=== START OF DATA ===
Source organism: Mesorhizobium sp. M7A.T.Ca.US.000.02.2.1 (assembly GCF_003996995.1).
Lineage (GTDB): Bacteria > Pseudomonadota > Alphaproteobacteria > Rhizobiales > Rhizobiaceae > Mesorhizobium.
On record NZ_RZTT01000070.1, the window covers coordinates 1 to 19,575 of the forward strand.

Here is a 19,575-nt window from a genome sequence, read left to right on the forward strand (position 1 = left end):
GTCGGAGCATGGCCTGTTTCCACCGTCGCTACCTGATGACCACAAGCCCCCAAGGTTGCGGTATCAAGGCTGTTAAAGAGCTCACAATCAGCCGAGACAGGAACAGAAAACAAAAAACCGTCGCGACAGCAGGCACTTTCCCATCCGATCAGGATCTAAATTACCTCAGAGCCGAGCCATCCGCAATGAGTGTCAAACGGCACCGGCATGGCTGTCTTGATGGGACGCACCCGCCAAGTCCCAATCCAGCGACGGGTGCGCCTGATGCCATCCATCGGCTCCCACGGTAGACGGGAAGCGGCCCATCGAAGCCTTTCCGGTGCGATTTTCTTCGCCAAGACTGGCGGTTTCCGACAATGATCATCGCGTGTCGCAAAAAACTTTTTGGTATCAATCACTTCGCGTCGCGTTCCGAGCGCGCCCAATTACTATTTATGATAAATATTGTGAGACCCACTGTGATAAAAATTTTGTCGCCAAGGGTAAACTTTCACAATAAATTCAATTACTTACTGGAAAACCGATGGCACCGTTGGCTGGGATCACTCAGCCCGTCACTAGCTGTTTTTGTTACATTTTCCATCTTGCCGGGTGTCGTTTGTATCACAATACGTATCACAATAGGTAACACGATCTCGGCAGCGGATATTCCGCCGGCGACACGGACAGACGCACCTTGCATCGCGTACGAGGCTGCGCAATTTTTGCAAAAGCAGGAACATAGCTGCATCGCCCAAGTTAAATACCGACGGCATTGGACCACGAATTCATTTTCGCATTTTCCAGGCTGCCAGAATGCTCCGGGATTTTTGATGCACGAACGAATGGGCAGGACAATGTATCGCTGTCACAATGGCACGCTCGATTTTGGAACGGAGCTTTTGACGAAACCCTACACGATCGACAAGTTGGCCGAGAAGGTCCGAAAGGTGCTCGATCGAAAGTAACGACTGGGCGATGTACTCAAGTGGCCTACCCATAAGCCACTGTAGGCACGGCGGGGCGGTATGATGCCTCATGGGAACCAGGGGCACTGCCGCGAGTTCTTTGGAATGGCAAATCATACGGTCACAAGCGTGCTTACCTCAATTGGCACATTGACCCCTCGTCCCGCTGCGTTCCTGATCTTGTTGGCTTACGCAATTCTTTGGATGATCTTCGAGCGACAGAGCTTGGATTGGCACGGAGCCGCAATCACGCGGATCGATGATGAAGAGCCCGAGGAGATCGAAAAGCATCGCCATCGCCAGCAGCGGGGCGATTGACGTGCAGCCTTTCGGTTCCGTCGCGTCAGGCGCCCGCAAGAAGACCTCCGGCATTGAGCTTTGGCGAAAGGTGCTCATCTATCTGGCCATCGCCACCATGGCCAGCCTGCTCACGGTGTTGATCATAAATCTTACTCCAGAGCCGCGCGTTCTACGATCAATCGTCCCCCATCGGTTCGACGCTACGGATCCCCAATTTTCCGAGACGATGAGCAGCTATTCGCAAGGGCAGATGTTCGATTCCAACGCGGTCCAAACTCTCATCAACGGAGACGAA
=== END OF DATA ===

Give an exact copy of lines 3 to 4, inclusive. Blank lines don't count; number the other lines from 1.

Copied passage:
On record NZ_RZTT01000070.1, the window covers coordinates 1 to 19,575 of the forward strand.

Here is a 19,575-nt window from a genome sequence, read left to right on the forward strand (position 1 = left end):